All About Walnuts

13 Dec

Growing up, I lived on a 1-2 acre plot of land that had multiple black walnut trees. I remember as a child finding fallen walnuts (or what I called “wonuts”), cracking them open with a hammer, sometimes smashing my fingers in the process, and then eating the walnut meat fresh from the source. There aren’t many people who are fortunate enough to have grown up with this amenity, and I for one, am thankful as it gave me an appreciation for nuts.

Walnuts

Walnuts are round stone fruits containing a single seed, which comes in the form of two halves. The most common types are English walnuts (juglans regia) originating from Persia, and Black walnuts (juglans nigra), which are native to eastern North America. The most commercially available walnut, however, is typically a hybrid of the English walnut, due to its ease of harvesting. When ready to harvest, the walnuts’ hulls break open, exposing the dark shell inside.

Walnuts are becoming increasingly popular with over 3 million metric tons being produced in 2012 alone. The year’s top five producing countries, in descending order, were: China, Iran, United States, Turkey and Mexico (source).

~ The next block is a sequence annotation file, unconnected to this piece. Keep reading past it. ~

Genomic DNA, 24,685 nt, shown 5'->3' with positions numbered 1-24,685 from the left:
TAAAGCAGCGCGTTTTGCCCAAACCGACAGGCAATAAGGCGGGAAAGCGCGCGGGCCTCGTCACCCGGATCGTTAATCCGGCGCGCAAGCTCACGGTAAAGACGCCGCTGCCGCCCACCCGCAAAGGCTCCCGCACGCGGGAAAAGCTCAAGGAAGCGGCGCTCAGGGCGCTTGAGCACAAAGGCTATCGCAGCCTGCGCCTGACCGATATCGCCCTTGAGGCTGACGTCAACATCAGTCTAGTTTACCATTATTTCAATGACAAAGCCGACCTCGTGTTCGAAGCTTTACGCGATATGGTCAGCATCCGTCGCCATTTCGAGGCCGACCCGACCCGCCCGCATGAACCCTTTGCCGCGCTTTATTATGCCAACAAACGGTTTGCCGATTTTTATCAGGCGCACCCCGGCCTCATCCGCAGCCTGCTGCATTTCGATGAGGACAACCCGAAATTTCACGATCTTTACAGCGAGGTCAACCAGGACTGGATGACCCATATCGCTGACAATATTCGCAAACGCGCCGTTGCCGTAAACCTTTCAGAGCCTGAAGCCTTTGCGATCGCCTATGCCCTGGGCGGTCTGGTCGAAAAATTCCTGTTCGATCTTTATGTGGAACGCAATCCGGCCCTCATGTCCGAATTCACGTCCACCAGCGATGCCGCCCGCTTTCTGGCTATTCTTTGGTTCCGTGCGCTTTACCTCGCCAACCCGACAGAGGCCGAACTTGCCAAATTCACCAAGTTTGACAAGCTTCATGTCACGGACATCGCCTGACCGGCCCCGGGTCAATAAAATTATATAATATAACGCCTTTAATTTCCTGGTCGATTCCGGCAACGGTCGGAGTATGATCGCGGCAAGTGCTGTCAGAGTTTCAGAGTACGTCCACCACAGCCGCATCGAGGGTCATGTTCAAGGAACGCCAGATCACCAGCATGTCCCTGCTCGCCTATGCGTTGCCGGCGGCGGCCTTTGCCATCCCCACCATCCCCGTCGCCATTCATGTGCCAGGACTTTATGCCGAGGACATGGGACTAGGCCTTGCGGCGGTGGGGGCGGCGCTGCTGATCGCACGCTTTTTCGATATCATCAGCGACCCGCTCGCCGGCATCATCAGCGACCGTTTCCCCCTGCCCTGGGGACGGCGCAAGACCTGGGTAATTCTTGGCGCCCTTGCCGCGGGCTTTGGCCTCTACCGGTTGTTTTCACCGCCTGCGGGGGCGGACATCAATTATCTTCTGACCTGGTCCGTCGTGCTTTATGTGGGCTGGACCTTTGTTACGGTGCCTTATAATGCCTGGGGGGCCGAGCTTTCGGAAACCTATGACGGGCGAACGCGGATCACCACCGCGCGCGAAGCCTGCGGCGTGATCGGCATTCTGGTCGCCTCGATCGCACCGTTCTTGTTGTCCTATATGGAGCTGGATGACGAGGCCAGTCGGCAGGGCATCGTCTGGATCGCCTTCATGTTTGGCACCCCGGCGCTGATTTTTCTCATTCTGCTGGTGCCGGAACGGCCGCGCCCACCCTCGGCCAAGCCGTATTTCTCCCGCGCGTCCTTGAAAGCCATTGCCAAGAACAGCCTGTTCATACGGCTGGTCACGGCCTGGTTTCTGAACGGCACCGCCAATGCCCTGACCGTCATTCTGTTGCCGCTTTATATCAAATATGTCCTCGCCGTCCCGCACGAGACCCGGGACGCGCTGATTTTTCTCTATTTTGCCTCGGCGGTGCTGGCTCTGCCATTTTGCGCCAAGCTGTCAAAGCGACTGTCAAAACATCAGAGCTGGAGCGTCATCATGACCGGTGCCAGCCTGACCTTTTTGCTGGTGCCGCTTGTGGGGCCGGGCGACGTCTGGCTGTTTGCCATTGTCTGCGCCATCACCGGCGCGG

With a softer texture similar to pecans, walnuts resemble the shape of a brain. This is no coincidence as walnuts provide brain boosting benefits by contributing antioxidants, B vitamins, monounsaturated fat and vitamin E. Perhaps the most commonly toted benefit of walnuts, however, is their hefty dose of 20.8g Omega-3 and 86.4g Omega-6 fatty acids per cup (source).

1 cup shelled walnut halves contain the following daily values:

  • 12% Potassium
  • 28% Dietary fiber
  • 30% Protein
  • 9% Calcium
  • 16% Iron
  • 25% Vitamin B6
  • 39% Magnesium

(source)

Due to how easily it stains, the dark pigment in walnut hulls is sometimes used as ink for writing and dye for fabric.

Interesting fact: Bach flower remedies have listed walnuts as one of the 38 substances they use to prepare their products (source).

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